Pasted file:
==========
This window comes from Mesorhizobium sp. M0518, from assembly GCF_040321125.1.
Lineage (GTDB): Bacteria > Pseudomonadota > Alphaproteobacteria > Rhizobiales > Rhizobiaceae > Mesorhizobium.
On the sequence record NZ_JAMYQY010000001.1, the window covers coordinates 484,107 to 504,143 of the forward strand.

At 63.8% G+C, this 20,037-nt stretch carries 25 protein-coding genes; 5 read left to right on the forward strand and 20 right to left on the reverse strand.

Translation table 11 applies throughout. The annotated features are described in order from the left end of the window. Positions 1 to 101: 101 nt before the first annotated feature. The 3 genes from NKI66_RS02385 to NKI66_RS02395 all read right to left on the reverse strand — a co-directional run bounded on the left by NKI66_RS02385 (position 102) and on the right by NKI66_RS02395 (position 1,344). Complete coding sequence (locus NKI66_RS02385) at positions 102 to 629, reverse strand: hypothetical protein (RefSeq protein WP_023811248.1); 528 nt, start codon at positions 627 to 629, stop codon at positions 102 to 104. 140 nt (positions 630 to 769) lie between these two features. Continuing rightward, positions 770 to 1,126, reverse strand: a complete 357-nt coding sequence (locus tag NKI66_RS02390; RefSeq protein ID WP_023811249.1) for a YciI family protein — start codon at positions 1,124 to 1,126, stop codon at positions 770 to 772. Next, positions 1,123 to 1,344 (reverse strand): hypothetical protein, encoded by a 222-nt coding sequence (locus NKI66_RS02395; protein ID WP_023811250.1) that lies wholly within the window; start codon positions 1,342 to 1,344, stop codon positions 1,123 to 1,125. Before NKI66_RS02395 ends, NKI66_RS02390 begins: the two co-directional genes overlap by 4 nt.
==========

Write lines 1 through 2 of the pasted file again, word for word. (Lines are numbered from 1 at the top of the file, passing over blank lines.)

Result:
This window comes from Mesorhizobium sp. M0518, from assembly GCF_040321125.1.
Lineage (GTDB): Bacteria > Pseudomonadota > Alphaproteobacteria > Rhizobiales > Rhizobiaceae > Mesorhizobium.